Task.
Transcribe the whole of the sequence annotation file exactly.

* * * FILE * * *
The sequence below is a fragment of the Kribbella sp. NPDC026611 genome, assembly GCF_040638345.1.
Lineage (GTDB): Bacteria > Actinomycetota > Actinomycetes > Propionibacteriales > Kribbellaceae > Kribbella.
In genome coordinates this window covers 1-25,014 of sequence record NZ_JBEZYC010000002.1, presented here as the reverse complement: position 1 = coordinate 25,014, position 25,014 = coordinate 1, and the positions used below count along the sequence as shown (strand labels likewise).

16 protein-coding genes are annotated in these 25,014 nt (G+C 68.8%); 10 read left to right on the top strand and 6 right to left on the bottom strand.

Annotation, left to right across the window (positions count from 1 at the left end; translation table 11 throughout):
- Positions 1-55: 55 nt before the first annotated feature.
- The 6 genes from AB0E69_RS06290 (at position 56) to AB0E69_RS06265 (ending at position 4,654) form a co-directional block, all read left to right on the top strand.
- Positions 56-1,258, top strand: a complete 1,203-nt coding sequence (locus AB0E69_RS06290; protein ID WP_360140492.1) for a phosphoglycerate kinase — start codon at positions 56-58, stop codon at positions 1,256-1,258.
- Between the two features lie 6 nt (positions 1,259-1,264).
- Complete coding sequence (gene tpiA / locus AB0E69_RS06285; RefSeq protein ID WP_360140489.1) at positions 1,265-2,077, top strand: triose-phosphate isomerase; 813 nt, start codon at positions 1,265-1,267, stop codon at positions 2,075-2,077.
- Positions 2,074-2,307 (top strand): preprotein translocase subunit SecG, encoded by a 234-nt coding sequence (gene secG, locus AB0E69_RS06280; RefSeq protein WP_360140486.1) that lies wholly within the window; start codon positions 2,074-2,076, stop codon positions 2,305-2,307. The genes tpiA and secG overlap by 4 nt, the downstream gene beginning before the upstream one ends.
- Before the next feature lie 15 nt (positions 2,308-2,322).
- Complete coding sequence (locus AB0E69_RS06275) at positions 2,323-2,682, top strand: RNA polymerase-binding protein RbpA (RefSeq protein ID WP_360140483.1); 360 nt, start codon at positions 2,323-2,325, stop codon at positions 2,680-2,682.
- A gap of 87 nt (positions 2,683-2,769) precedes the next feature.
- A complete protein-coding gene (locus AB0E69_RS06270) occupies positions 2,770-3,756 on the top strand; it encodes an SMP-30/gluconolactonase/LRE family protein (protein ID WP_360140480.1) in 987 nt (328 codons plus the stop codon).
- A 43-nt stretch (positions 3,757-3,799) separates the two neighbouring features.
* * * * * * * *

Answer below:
The sequence below is a fragment of the Kribbella sp. NPDC026611 genome, assembly GCF_040638345.1.
Lineage (GTDB): Bacteria > Actinomycetota > Actinomycetes > Propionibacteriales > Kribbellaceae > Kribbella.
In genome coordinates this window covers 1-25,014 of sequence record NZ_JBEZYC010000002.1, presented here as the reverse complement: position 1 = coordinate 25,014, position 25,014 = coordinate 1, and the positions used below count along the sequence as shown (strand labels likewise).

16 protein-coding genes are annotated in these 25,014 nt (G+C 68.8%); 10 read left to right on the top strand and 6 right to left on the bottom strand.

Annotation, left to right across the window (positions count from 1 at the left end; translation table 11 throughout):
- Positions 1-55: 55 nt before the first annotated feature.
- The 6 genes from AB0E69_RS06290 (at position 56) to AB0E69_RS06265 (ending at position 4,654) form a co-directional block, all read left to right on the top strand.
- Positions 56-1,258, top strand: a complete 1,203-nt coding sequence (locus AB0E69_RS06290; protein ID WP_360140492.1) for a phosphoglycerate kinase — start codon at positions 56-58, stop codon at positions 1,256-1,258.
- Between the two features lie 6 nt (positions 1,259-1,264).
- Complete coding sequence (gene tpiA / locus AB0E69_RS06285; RefSeq protein ID WP_360140489.1) at positions 1,265-2,077, top strand: triose-phosphate isomerase; 813 nt, start codon at positions 1,265-1,267, stop codon at positions 2,075-2,077.
- Positions 2,074-2,307 (top strand): preprotein translocase subunit SecG, encoded by a 234-nt coding sequence (gene secG, locus AB0E69_RS06280; RefSeq protein WP_360140486.1) that lies wholly within the window; start codon positions 2,074-2,076, stop codon positions 2,305-2,307. The genes tpiA and secG overlap by 4 nt, the downstream gene beginning before the upstream one ends.
- Before the next feature lie 15 nt (positions 2,308-2,322).
- Complete coding sequence (locus AB0E69_RS06275) at positions 2,323-2,682, top strand: RNA polymerase-binding protein RbpA (RefSeq protein ID WP_360140483.1); 360 nt, start codon at positions 2,323-2,325, stop codon at positions 2,680-2,682.
- A gap of 87 nt (positions 2,683-2,769) precedes the next feature.
- A complete protein-coding gene (locus AB0E69_RS06270) occupies positions 2,770-3,756 on the top strand; it encodes an SMP-30/gluconolactonase/LRE family protein (protein ID WP_360140480.1) in 987 nt (328 codons plus the stop codon).
- A 43-nt stretch (positions 3,757-3,799) separates the two neighbouring features.